A Ukrainian nationalist planned a terror attack against the Russian embassy in London, a court has heard.

Vadim Bezkorovainiy denies plotting violence against the Russian embassy in London or its ambassador


Vadim Bezkorovainiy, 35, carried out three reconnaissance missions to the embassy from his home in Luton in 2014, prosecutors said.


He was «radicalised» in eastern Europe during a period of escalating tension between Russia and his homeland in 2012 and 2013, the Old Bailey heard.


The father-of two denies engaging in preparations to commit acts of terror.


The alleged terror plot was revealed in March last year when Mr Bezkorovainiy’s home in Old Bedford Road was raided by police who suspected him of using false identity documents, the jury heard.

Garden on fire


Among the items recovered were handwritten notes the prosecution claims were drafts of a speech he planned to make at a press conference in the aftermath of the planned attack on the Embassy of the Russian Federation.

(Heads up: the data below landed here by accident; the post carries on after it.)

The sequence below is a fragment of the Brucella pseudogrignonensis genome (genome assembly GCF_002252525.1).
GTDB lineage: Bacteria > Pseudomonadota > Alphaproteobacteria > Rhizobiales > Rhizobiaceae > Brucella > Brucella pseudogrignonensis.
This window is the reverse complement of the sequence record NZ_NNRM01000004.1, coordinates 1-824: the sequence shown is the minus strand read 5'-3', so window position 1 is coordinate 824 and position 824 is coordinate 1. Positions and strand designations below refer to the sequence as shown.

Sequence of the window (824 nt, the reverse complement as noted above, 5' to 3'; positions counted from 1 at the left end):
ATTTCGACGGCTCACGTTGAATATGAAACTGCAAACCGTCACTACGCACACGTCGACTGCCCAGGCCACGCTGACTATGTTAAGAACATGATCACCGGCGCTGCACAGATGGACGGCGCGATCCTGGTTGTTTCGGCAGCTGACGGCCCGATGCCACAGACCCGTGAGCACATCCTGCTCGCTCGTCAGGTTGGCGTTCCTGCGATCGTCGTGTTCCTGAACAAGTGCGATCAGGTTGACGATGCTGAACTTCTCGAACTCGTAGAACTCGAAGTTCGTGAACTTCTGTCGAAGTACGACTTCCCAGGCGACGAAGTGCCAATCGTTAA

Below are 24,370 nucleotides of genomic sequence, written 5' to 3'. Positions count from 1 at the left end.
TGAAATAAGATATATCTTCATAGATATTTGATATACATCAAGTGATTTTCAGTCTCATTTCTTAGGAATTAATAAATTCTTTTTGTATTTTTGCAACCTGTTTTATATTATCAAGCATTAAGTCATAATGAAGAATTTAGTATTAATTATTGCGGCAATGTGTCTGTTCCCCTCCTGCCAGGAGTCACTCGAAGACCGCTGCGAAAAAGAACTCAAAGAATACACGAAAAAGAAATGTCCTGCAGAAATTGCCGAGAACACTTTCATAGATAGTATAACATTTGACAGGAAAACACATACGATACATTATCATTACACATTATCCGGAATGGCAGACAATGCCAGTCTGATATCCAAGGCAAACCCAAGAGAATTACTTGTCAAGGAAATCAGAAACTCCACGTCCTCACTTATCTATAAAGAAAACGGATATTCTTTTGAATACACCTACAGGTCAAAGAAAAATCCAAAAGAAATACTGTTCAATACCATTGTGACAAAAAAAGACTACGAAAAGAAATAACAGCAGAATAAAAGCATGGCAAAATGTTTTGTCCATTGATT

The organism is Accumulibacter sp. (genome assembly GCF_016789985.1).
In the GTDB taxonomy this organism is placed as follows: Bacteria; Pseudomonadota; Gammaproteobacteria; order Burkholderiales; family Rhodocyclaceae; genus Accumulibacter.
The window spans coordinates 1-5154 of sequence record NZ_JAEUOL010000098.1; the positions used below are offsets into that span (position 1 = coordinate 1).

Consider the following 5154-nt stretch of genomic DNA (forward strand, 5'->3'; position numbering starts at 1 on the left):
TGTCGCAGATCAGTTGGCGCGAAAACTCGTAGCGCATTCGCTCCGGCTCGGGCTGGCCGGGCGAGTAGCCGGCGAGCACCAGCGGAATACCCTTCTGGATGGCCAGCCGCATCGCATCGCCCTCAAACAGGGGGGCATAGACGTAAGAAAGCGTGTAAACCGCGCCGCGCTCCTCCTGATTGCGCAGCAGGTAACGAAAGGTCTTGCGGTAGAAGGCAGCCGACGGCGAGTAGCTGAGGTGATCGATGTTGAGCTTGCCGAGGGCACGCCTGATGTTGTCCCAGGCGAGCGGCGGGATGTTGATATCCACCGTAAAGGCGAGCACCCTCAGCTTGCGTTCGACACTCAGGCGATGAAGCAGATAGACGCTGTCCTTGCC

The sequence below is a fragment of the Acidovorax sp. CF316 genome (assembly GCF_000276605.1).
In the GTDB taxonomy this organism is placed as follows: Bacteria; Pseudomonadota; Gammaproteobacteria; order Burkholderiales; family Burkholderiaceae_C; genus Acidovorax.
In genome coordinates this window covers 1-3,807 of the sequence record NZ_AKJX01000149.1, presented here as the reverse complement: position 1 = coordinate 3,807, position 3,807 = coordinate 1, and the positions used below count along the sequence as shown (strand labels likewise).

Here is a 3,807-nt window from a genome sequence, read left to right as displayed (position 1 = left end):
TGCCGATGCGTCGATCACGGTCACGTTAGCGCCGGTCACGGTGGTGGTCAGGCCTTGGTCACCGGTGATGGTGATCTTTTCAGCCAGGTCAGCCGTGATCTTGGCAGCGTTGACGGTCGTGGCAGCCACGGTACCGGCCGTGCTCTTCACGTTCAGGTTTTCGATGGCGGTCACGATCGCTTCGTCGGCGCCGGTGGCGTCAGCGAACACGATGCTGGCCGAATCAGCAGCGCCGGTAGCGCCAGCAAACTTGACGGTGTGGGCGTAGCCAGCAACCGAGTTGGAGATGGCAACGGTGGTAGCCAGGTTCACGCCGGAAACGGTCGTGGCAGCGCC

Jurors were told one of the notes read: «Being under the constant cover and surveillance by Scotland Yard, the Russian embassy in London did not manage to avoid destruction… Security ended up powerless.


«Now one (sic) can imagine what will happen to Moscow, St Petersburg, the regional centres, if we redeploy fighters who are simply going to smash everything around them.»


Prosecutor Robin Sellars said in the days leading up to his arrest Mr Bezkorovainiy was overheard talking to his nine-year-old daughter about using guns, setting the neighbour’s garden on fire and bomb-making.


A laptop found at his home also revealed searches for explosives and a memory card showed images of embassy buildings that were partially obscured as though the photos had been taken covertly, the court heard.


The defendant had returned to Ukraine between September 2012 and January 2013 to «potentially fight in the tensions» in the region and it was during this time he became radicalised, the jury was told.


Mr Sellars said: «His exposure to the tensions in that region first-hand had the effect of radicalising Mr Bezkorovainiy to the extent that he decided to take matters into his own hands once back in the UK.»


The trial continues.